As a work of literature, the autobiography of Nelson Mandela, A Long Walk to Freedom, is a curious beast, with many contradictory purposes. Of course, it is a story worth telling, and there are several episodes on which Mandela obviously intends to set the record straight. Yet it is never vainglorious or self-congratulatory. It is barely heroic, often mundane, and yet thoroughly readable.
Mandela admits to mistreating his family and expresses regret for this, almost to the point of implying that a man cannot be a good leader if he is not also a good family man. As an undergraduate, I recall a professor of African history telling me that Mandela meant the book to be a kind of manual to other African leaders, counselling them to be morally and financially incorruptible. Indeed, one of the points Mandela makes forcibly in the book is that he had no natural pretensions to power. His family, he tells us, were hereditary councillors to a tribal chief in his native territory. His role was to advise the chief, not to be president.
Mandela’s legacy is sure to be much trumpeted in the aftermath of his death. This in itself is peculiar. After all, he left no new system of law and had llittle impact in the international arena – the traditional hallmarks of a statesman. He will, no doubt, be credited with both in one way or another. Yet the crumbling of Apartheid began while he was in prison and was inevitable by the time FW de Klerk realised that the game was up.
Behind every hagiography of Mandela lies an implicit fear; that Mandela, in living, prevented the African National Congress from engaging in an orgy of redistribution and violence of the kind that ruined neighbouring Zimbabwe. After Mandela, anything seems possible in South Africa. That is not the case.
Mandela was not the only important figure in South Africa’s transition to democracy. Some might say that he was not even the most important. However, sensing that entreaties from the government were sincere and willing to defy his Party in order to open negotiations, Mandela built trust between the two sides. As a result, South Africa’s transition was a pacted rather than revolutionary one. It remains a model of reconciliation compared to those in Eastern Europe. Moreover, it did not suffer from the remnants of the previous regime lingering on, as others have. Although it brought fresh problems, these are not insurmountable ones.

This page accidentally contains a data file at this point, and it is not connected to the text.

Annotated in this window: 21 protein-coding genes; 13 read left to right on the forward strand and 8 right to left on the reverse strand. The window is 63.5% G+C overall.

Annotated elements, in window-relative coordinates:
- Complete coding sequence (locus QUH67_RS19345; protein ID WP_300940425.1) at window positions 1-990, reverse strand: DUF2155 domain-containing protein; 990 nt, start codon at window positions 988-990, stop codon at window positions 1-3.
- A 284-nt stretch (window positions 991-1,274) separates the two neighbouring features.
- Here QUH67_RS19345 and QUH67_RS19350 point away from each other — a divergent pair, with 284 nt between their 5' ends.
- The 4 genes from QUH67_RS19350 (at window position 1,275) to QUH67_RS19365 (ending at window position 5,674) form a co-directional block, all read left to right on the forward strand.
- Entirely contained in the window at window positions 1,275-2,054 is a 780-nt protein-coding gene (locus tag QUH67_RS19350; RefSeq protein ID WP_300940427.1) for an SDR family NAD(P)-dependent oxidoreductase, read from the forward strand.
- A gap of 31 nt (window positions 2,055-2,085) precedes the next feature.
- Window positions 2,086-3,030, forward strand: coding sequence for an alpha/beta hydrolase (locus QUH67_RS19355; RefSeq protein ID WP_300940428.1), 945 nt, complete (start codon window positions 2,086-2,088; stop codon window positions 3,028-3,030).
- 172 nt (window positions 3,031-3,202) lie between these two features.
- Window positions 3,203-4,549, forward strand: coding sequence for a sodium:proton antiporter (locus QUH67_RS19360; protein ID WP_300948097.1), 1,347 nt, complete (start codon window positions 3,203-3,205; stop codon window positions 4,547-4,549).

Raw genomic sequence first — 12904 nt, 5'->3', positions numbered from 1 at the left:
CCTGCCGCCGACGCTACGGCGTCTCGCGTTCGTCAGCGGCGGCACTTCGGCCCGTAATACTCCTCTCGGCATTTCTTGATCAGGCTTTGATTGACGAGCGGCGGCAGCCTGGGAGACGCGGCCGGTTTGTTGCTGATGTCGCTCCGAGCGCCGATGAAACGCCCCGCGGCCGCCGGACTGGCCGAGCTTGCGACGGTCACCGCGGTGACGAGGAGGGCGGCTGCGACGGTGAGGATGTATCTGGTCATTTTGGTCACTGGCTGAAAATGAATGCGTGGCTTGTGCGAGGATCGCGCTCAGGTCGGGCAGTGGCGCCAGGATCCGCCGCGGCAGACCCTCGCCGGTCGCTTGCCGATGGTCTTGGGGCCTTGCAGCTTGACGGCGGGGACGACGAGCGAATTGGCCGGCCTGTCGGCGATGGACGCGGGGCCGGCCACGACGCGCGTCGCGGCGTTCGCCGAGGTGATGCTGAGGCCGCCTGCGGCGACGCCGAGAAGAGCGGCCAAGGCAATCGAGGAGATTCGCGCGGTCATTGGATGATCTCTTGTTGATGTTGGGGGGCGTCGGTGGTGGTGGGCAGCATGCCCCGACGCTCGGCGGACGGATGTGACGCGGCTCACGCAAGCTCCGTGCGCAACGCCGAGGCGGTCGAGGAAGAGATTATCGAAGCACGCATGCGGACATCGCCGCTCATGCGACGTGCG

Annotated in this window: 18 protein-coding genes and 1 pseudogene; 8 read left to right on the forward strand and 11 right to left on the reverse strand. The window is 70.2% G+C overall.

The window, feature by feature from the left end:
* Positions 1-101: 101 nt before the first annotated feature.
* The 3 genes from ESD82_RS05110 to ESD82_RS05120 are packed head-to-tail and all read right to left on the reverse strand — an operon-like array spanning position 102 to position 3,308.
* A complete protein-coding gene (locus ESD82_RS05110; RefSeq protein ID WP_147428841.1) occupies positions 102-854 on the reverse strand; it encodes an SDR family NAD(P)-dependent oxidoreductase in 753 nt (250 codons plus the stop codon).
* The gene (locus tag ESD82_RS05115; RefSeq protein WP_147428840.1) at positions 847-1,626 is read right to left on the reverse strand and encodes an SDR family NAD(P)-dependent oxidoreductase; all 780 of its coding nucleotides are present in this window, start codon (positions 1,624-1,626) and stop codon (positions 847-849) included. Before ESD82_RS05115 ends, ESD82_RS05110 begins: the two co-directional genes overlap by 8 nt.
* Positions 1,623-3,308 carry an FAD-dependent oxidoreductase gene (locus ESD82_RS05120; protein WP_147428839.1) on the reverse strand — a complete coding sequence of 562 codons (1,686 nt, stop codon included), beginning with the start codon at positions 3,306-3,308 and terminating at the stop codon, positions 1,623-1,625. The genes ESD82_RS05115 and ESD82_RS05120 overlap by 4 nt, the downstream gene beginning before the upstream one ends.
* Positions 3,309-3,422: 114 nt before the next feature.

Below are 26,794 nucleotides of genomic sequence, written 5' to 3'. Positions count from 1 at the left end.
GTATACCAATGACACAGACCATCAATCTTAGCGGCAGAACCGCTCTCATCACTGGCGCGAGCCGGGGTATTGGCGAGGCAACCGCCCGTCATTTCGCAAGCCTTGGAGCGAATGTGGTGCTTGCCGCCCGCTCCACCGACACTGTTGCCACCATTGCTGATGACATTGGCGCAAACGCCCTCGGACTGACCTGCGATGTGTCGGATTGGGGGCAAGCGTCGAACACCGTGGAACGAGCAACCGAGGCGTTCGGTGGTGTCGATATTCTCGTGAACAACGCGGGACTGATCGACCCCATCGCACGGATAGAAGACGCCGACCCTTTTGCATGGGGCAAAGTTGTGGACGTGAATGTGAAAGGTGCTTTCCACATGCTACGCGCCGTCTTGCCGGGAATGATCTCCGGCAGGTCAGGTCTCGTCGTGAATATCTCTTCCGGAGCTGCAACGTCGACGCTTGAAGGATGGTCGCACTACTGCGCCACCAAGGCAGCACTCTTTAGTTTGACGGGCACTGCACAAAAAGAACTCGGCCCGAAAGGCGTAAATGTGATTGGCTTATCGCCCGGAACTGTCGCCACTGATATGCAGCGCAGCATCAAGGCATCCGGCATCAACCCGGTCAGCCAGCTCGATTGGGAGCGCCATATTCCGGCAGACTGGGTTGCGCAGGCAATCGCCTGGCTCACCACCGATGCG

How did Mandela come to occupy such an exalted position? From being a figure of hate to many people – some of whom made t-shirts entreating the authorities to ‘Hang Mandela’ – he became a figure of universal regard. The key lies in two separate periods of his career. In the 1960s, Mandela was a relatively hot-headed leader in the anti-Apartheid resistance. Having defeated a trumped-up trial for terrorism in 1961, he did, in fact, turn to sabotage. His readings of Che Guevera and Fidel Castro, however, did not lead to the abstract theorising which ultimately led communism astray.
On the contrary, Mandela’s closing speech at his 1964 trial remains one of the great dissections of an illiberal regime – a heroic defence of dignity and equality. It lacks the idealism of Martin Luther King Jnr, or the bitter righteousness of Malcolm X, but his lawyerly exposition of the contradictions inherent in the policy of ‘separate but equal’ came just as the world was starting to see these inconsistencies clearly. For this he earned the sympathy not of the whole world, but a great part of it.
After twenty-years spent on Robben Island, Mandela displayed the qualities that made him a genuinely exceptional world leader. One way of describing these would be forgiveness. Though that sounds terribly weak in the modern era, Mandela’s capacity to forgive was, as he himself liked to say, a strength. It meant that he was unencumbered by bitterness when approaching problems which demanded sensitivity and understanding.
Since the process of dismantling Apartheid was ultimately a question of trust, there could be no better go-between. Others might have made the humiliation of the old guard more complete at the risk of even greater violence, but few would now say that it could have been done better.
So Mandela combined the qualities of a lawyer, a councillor, and a Christian. Though he became President, he tells us that he disapproves of the presidential system. He adopted the role of speech-maker and interpreter of the black and white South Africa’s to each other. Some scholars loathe the argument that Mandela united the nation using the 1995 Rugby World Cup, yet it is not unusual to hear that this was indeed the case. He had many talents, but greater virtues. His achievements were outweighed by his symbolic value, yet he was conscious that this brought more power than many politicians ever hope to wield.